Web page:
With an economy that continues to flatline amid a stubborn inflationary backdrop, the bigger picture is one of a recovery that is likely to remain stuck in low gear as it battles a range of headwinds to growth.
Tight monetary policy, sticky inflation and restrictive credit and financial conditions will act as significant drags on growth in the months ahead, but despite all this, construction remains upbeat about its growth prospects. Although concerned about the UK economic outlook and the impact of rising interest rates, there are plenty of reasons to be positive.
Materials supply conditions continue to normalise, helping to moderate construction cost inflation pressures, while output and workloads on site remaining robust. Strong order books have also helped support recruitment activity and job creation, while fewer logistics bottlenecks and an improved balance between supply and demand has helped shorten lead times. Specialist labour supply remains tight with limited capacity driving higher wage rates.
Despite weaker demand in most construction sectors compared to 2022, contractors remain busy. Main contractors have secured a high proportion of their workloads for 2023 and 2024, suggesting pipelines will remain strong in the short to medium-term. The expected slowdown that many, including G&T, expected to come sooner in the year has been pushed back to 4Q 2023. Busy, risk-averse contractors with capacity issues meant that many contractors could pick and choose which tenders to pursue. However, the prospective impact of ‘higher for longer’ interest rates on demand will take some of the heat out of the tendering market as some projects pause to reassess.
While many will take a longer-term view of the recent economic developments and push ahead through the shorter-term issues, demand in certain sectors (ie residential) will undoubtedly be hit hard over the coming months. G&T has therefore adjusted its view on tender price inflation to factor in the weaker demand conditions caused by persistent inflationary pressures, and higher project financing costs.
The dip in input cost pressures and lower demand not hitting the market as we previously anticipated has had the effect of holding a higher level of inflation for a greater portion of the year. We have therefore readjusted our regional tender price inflation forecasts, which has pushed our UK weighted annual average TPI figure for 2023 from 2.75% to 3%. However, the anticipated fall in construction activity and its influence on overall tender price inflation, which we initially predicted 1H 2023, is now more likely to manifest towards the latter part of the year. Indeed, June’s UK Construction PMI survey indicates that construction activity has begun to contract, correlating with our view that a fall in activity is coming, but with a time lag.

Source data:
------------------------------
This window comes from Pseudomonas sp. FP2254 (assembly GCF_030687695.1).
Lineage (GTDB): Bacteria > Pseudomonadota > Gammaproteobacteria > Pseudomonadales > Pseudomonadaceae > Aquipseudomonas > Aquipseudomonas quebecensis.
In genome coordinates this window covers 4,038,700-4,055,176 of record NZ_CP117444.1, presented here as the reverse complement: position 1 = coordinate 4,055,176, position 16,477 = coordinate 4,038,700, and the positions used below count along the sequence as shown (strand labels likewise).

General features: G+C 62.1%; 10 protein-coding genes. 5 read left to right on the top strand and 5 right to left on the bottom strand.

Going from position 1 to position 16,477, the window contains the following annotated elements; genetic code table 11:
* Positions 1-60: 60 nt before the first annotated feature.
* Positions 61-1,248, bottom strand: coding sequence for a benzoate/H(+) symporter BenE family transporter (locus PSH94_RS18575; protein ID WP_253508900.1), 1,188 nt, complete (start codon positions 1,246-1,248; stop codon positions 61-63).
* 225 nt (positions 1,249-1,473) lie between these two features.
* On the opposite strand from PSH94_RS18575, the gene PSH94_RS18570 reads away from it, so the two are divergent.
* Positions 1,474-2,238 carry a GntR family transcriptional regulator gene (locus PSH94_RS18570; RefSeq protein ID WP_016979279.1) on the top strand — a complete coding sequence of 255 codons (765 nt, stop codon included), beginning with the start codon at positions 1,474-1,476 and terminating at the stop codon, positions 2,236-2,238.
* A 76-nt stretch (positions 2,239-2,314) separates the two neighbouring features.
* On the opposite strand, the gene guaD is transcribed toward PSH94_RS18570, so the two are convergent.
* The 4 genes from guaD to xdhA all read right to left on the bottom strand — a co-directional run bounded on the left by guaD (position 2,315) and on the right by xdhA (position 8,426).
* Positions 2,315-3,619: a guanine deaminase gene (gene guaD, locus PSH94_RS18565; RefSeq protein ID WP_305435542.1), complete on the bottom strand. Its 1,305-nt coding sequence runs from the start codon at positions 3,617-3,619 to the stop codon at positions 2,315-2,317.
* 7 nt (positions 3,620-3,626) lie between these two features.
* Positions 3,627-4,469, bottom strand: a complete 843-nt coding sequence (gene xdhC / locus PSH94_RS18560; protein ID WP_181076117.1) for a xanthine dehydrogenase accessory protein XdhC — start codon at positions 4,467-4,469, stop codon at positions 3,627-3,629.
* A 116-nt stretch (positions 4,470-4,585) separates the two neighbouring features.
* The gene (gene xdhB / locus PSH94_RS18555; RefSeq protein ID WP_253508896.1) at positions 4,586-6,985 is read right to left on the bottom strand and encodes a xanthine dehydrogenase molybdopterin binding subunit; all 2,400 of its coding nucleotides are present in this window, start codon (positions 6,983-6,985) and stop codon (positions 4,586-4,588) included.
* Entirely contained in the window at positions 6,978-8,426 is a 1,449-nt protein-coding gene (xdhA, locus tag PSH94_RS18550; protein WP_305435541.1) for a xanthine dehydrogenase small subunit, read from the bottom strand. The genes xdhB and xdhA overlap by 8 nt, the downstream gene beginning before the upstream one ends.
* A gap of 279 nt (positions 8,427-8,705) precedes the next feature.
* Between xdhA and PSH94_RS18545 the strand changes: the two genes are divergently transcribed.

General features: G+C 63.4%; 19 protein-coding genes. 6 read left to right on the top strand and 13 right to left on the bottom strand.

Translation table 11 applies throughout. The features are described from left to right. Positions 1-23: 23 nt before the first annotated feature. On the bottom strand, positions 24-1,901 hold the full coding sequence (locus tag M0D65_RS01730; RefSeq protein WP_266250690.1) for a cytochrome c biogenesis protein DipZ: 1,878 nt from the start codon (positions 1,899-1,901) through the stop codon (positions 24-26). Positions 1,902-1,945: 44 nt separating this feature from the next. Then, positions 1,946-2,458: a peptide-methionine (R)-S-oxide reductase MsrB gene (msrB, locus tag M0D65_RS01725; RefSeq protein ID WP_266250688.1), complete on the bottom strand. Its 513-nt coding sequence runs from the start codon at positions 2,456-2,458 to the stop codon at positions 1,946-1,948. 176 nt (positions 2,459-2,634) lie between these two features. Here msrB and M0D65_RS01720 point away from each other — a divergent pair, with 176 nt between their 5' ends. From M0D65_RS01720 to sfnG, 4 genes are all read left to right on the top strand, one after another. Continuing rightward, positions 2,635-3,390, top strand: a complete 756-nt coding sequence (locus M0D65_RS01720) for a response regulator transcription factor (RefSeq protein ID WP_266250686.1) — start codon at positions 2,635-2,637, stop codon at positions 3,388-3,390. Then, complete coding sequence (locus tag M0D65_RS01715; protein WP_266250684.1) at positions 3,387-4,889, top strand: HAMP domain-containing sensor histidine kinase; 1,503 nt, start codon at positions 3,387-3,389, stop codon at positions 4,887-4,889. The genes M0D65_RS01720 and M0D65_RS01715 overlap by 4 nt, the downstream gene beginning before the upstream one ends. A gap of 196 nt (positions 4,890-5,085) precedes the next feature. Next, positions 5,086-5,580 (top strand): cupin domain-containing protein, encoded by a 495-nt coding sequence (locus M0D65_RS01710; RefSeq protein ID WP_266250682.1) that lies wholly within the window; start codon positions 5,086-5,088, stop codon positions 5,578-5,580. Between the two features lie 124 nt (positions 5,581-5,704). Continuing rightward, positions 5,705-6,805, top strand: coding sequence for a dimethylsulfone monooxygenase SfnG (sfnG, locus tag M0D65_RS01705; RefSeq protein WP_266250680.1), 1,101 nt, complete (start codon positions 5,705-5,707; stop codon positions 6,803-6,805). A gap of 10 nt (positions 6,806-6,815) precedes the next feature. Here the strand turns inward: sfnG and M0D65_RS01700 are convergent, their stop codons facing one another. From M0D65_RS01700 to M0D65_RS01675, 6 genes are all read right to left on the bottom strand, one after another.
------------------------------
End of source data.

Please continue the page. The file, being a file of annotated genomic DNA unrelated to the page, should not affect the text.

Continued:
With the reduced demand likely to take a greater hold in early 2024, G&T has lowered its 2024 UK average forecast from 2.5% to 2.25%. While inflationary views beyond this are more speculative in nature, we anticipate that from 2024 the sector will return to a more typical inflationary environment, with annual tender price inflation levels of 2.25% - broadly in line with our long-term average forecasts.
All forecasts in this report take account of all sectors and project sizes as a statistical average, indicating an overall trend in pricing levels. It should be remembered that individual projects may experience tender pricing above or below the published average rate, reflecting the project specific components and conditions.
The UK economy has returned to slender growth (with GDP rising 0.2% in April, month-on-month), but the inflationary backdrop remains troubling. Fuelled by positive wage growth and resilient consumer spending, inflation has remained stubbornly high. The Bank of England’s (BofE) decision to raise interest rates for the 13th time in a row in June was therefore unsurprising.
The headline CPI inflation rate of 8.7% in May was unchanged from the previous month, confounding the BoE's expectations of a fall to 8.3%. Heated pay growth and a tight jobs market, combined with core inflation continuing to head in the wrong direction, swung the MPC into acting unusually aggressively. A 7-2 majority voted for a 50bps rise in the bank rate, lifting the official interest rate to 5%, a level last reached in September 2008.
Core inflation rose to a 31-year high of 7.1% from 6.8% and services inflation (which the MPC often cites as an indicator of domestically generated price pressures) increased to 7.4% from 6.8%, also above the BoE's prediction. Some erratic categories such as recreation, food and air fares played a key role in keeping inflation high. However, there was one silver lining. Inflationary pressures further down the pricing pipeline (ie producer input costs and factory gate prices) continue to ease. While there is now less clarity on where rates will head next, evidence of inflation persistence will require further monetary tightening.